The Lawyer Global Litigation Top 50 report is the only ranking of international law firms by litigation and arbitration revenue and is essential reading for anyone seeking to benchmark their litigation and dispute resolution practices...
This year, The Lawyer’s annual ranking of the largest UK law firms by turnover is available as an interactive, digital benchmarking tool. For the first time this will allow you to manipulate each data set against the metrics of your choice.
The Court of Appeal (CoA) has given a seminal ruling on the status of fixed share partners in an unfair dismissal claim being pursued against Lester Aldridge.
The three-strong judicial panel, which was chaired by the president of the family division Sir Nicholas Wall, ruled that an LLP member is not an employee.
Furthermore, the CoA said, any decision on whether or not an LLP member should be classed as a partner depends primarily on the LLP members’ agreement and whether the parties intended that the person should be a partner.
Handing a win to Lester Aldridge and upholding the first instance ruling, Lord Justice Rimer said: “The suggestion that the ET’s decision was perverse is in my view an impossible one.”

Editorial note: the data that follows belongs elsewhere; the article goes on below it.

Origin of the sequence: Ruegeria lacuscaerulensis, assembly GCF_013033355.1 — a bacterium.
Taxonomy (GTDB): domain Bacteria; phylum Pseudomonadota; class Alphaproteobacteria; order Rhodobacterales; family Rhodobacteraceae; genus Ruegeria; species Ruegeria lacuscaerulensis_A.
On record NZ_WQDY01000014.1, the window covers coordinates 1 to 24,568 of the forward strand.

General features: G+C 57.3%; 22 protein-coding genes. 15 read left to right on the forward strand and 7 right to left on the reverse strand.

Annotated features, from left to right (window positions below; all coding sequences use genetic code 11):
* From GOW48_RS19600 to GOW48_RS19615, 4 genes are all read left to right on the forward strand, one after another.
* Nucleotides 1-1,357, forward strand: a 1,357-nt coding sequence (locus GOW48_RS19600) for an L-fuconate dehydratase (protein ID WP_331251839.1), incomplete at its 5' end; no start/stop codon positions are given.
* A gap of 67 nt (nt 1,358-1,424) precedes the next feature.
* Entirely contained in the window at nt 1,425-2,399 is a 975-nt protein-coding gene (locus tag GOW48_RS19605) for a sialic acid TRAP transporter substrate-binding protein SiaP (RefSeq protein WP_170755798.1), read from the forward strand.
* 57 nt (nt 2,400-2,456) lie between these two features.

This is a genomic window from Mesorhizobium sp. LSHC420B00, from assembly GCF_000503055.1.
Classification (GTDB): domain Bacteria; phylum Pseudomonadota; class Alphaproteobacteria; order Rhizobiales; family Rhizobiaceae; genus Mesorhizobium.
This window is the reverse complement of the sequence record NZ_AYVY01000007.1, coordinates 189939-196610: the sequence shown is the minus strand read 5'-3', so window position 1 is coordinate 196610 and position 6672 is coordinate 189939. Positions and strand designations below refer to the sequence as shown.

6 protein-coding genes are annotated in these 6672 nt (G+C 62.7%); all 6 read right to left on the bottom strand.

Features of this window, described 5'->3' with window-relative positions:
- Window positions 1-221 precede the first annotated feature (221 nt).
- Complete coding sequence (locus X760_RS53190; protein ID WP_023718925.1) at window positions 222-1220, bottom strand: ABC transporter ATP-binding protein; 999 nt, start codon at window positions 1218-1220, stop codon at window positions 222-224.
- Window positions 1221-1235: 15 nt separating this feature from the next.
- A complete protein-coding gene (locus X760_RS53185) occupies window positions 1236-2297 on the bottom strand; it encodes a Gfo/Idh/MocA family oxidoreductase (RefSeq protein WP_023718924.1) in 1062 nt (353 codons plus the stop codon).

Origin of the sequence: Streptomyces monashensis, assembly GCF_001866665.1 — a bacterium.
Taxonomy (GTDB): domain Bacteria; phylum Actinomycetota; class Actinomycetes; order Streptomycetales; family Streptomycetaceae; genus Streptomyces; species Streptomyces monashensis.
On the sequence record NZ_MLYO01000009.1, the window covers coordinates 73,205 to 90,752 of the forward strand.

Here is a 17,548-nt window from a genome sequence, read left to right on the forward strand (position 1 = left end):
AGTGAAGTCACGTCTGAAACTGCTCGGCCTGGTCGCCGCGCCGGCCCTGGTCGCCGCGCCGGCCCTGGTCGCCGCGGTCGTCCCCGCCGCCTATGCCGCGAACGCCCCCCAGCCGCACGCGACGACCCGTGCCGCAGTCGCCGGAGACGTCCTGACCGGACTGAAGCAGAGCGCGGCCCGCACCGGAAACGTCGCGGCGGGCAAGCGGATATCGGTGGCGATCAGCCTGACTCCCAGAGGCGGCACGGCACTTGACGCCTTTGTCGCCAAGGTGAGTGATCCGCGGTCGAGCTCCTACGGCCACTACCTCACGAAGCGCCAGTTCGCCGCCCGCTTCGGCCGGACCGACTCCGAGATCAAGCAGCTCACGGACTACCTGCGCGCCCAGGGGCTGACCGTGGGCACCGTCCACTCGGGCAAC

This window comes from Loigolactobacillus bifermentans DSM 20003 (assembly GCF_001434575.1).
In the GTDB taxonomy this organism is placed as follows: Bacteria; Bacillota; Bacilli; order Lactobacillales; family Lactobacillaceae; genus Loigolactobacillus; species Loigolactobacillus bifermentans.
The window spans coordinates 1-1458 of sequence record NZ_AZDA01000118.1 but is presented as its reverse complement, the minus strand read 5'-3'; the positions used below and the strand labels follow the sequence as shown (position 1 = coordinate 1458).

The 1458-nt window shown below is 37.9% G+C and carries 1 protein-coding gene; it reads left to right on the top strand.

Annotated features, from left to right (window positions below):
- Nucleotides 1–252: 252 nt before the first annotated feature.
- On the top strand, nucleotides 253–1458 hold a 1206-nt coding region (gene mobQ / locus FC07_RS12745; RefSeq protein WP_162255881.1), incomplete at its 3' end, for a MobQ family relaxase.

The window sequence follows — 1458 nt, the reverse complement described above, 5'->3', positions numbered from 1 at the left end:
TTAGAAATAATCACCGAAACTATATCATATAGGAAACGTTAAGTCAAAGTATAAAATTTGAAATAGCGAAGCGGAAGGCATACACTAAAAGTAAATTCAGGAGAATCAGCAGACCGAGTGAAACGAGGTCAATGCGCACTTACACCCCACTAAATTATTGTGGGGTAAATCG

Rimer LJ drew a distinction between the fixed share partners of Lester Aldridge LLP, who were judged to have partnership status, and the salaried partners of Lester Aldridge LLP, who made no capital contribution, had no share of profits, including on a winding up, and no voice as of right in relation to the management of the firm. Salaried partners were therefore judged to be employees.
Martin Tiffin, who had been a salaried partner, had become a fixed share partner when Lester Aldridge converted to LLP status. He received a P45, his national insurance contribution class changed and he was required to make his own pension arrangements.
If his legal challenge had been successful it would have rendered limited liability partnerships liable for national insurance contributions for fixed share partners.
The claimant alleged that, as a fixed share partner of the respondent as opposed to an equity share partner, he was an employee within the meaning of section 230(1) of the Employment Rights Act 1996 and thus entitled to bring claims against the respondent.
For the appellant: Devereux Chambers’ Shaen Catherwood instructed through the Bar Pro Bono Unit and Serle Court’s John Machell instructed under the Bar Public Access Scheme, for Tiffin.
For the respondent: Old Square Chambers’ Jennifer Eady QC leading Mark Whitcombe of the same set for Lester Aldridge.